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Development of proliferative kidney disease in rainbow trout, Oncorhynchus mykiss (Walbaum), following short-term exposure to Tetracapsula bryosalmonae infected bryozoans
Longshaw, M.; Le Deuff, R.M.; Harris, A.F.; Feist, S.W. (2002). Development of proliferative kidney disease in rainbow trout, Oncorhynchus mykiss (Walbaum), following short-term exposure to Tetracapsula bryosalmonae infected bryozoans. J. Fish Dis. 25(8): 443-449
In: Journal of Fish Diseases. Blackwell Science: Oxford; London; Edinburgh; Boston; Melbourne. ISSN 0140-7775, more
Peer reviewed article  

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Keywords
    Diseases; Kidneys; Oncorhynchus mykiss (Walbaum, 1792) [WoRMS]; Marine; Brackish water; Fresh water

Authors  Top 
  • Longshaw, M., correspondent
  • Le Deuff, R.M.
  • Harris, A.F.
  • Feist, S.W., more

Abstract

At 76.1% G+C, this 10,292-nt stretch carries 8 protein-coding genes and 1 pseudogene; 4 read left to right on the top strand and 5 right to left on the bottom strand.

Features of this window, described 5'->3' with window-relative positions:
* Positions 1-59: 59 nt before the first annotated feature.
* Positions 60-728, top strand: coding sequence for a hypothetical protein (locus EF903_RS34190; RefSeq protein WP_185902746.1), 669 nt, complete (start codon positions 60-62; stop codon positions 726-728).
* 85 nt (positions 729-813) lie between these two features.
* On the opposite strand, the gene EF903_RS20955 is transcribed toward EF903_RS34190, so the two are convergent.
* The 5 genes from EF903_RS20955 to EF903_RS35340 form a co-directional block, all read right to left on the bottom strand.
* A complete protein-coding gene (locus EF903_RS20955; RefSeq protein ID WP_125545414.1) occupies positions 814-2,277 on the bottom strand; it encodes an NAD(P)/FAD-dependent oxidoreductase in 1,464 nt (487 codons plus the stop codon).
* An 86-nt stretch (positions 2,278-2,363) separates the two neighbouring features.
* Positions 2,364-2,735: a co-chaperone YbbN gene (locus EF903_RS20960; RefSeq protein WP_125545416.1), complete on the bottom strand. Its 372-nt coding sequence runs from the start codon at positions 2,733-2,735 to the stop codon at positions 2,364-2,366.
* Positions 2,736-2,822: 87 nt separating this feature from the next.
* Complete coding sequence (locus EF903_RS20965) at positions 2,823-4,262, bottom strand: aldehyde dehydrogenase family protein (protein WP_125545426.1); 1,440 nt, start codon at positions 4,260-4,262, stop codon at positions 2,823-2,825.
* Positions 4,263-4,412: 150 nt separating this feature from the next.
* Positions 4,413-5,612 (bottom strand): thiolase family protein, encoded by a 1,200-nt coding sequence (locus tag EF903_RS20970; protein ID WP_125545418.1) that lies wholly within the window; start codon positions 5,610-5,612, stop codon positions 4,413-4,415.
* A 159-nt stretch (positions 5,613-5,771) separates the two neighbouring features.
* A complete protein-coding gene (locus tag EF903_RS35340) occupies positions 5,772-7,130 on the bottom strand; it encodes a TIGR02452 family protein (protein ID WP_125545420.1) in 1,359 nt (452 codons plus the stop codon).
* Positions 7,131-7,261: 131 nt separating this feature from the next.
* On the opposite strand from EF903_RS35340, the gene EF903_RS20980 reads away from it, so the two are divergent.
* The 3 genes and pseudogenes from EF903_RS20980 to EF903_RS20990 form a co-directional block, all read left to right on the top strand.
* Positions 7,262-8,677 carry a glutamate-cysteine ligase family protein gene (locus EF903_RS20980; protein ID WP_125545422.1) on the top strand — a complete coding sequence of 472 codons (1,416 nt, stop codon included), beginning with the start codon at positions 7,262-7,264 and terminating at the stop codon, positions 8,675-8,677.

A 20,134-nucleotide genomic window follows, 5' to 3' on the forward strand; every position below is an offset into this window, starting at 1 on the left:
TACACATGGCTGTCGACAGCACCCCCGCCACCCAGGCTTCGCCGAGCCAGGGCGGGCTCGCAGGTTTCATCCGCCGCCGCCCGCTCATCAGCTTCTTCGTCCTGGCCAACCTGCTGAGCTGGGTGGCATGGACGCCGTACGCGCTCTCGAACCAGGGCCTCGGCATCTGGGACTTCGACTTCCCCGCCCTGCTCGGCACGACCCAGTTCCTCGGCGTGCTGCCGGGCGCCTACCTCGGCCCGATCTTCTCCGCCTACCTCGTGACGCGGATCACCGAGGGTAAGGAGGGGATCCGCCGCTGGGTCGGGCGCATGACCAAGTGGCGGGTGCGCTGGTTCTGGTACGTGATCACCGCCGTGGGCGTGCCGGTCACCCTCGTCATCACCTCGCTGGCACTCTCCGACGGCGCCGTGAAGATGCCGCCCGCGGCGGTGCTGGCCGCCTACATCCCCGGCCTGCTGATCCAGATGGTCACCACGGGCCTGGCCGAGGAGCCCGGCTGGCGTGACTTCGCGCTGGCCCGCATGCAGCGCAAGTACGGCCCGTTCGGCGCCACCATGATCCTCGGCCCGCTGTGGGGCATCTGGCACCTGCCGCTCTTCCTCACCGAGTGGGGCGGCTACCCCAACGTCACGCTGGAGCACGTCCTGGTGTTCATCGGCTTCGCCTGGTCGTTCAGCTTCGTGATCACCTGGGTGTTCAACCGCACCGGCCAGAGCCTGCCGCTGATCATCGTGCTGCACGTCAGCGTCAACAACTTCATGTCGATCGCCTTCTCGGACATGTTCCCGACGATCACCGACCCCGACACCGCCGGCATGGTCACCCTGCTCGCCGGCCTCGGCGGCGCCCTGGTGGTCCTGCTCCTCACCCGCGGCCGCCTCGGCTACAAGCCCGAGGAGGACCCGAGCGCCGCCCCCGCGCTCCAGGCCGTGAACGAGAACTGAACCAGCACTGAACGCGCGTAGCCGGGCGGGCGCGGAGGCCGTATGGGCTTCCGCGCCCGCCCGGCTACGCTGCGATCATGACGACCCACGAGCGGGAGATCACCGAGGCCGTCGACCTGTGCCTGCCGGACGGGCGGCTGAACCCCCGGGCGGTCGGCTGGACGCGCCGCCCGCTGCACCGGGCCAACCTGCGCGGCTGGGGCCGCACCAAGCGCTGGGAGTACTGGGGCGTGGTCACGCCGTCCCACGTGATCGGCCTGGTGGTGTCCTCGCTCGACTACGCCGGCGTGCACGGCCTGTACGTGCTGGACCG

The initial site of infection in the fish host for Tetracapsula bryosalmonae, causative agent of proliferative kidney disease (PKD) is poorly understood. Following the recent recognition that freshwater bryozoans harbour the infective stages to salmonid fish, experimental transmission studies were undertaken to investigate (1) the route of entry of the parasite into the fish host and (2) the minimum exposure time required to induce clinical signs of PKD. In-situ hybridization (ISH) studies were carried out on naïve rainbow trout exposed to the naturally infected bryozoan Fredericella sultana for up to 90 min. The sporoplasm of T. bryosalmonae was detected entering the fish via mucous cells in the skin epithelium within the first minute of exposure. In addition, T. bryosalmonae cells were infrequently detected in the skeletal musculature of exposed experimental fish up to 72 h post-exposure. The route of migration through the fish to the kidney and spleen was not determined. All fish exposed to infected, disrupted bryozoans for 10, 30 and 90 min and maintained for up to 8 weeks developed clinical PKD.

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